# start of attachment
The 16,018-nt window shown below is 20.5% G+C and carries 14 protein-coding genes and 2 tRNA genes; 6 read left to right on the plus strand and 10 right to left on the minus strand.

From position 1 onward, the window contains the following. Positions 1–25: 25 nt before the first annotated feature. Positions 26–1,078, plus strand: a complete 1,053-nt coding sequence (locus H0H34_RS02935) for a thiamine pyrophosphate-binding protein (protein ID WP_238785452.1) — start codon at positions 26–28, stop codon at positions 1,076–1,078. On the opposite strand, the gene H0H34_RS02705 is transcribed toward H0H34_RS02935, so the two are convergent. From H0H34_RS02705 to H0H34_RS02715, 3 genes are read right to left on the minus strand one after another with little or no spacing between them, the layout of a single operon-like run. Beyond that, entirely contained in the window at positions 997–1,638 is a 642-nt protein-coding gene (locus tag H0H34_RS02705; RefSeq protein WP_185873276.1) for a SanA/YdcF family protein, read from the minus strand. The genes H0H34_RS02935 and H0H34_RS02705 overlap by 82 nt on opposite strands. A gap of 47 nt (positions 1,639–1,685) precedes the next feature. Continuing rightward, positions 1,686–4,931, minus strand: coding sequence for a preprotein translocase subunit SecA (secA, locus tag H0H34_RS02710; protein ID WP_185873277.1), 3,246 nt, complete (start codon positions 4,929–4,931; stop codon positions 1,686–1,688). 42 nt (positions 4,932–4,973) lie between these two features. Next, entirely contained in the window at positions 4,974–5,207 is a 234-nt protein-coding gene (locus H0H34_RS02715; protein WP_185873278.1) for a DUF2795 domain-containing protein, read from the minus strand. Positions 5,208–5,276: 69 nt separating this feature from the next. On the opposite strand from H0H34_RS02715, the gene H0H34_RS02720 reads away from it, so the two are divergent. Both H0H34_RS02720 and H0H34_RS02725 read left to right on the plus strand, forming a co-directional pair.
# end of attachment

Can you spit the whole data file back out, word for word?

The 16,018-nt window shown below is 20.5% G+C and carries 14 protein-coding genes and 2 tRNA genes; 6 read left to right on the plus strand and 10 right to left on the minus strand.

From position 1 onward, the window contains the following. Positions 1–25: 25 nt before the first annotated feature. Positions 26–1,078, plus strand: a complete 1,053-nt coding sequence (locus H0H34_RS02935) for a thiamine pyrophosphate-binding protein (protein ID WP_238785452.1) — start codon at positions 26–28, stop codon at positions 1,076–1,078. On the opposite strand, the gene H0H34_RS02705 is transcribed toward H0H34_RS02935, so the two are convergent. From H0H34_RS02705 to H0H34_RS02715, 3 genes are read right to left on the minus strand one after another with little or no spacing between them, the layout of a single operon-like run. Beyond that, entirely contained in the window at positions 997–1,638 is a 642-nt protein-coding gene (locus tag H0H34_RS02705; RefSeq protein WP_185873276.1) for a SanA/YdcF family protein, read from the minus strand. The genes H0H34_RS02935 and H0H34_RS02705 overlap by 82 nt on opposite strands. A gap of 47 nt (positions 1,639–1,685) precedes the next feature. Continuing rightward, positions 1,686–4,931, minus strand: coding sequence for a preprotein translocase subunit SecA (secA, locus tag H0H34_RS02710; protein ID WP_185873277.1), 3,246 nt, complete (start codon positions 4,929–4,931; stop codon positions 1,686–1,688). 42 nt (positions 4,932–4,973) lie between these two features. Next, entirely contained in the window at positions 4,974–5,207 is a 234-nt protein-coding gene (locus H0H34_RS02715; protein WP_185873278.1) for a DUF2795 domain-containing protein, read from the minus strand. Positions 5,208–5,276: 69 nt separating this feature from the next. On the opposite strand from H0H34_RS02715, the gene H0H34_RS02720 reads away from it, so the two are divergent. Both H0H34_RS02720 and H0H34_RS02725 read left to right on the plus strand, forming a co-directional pair.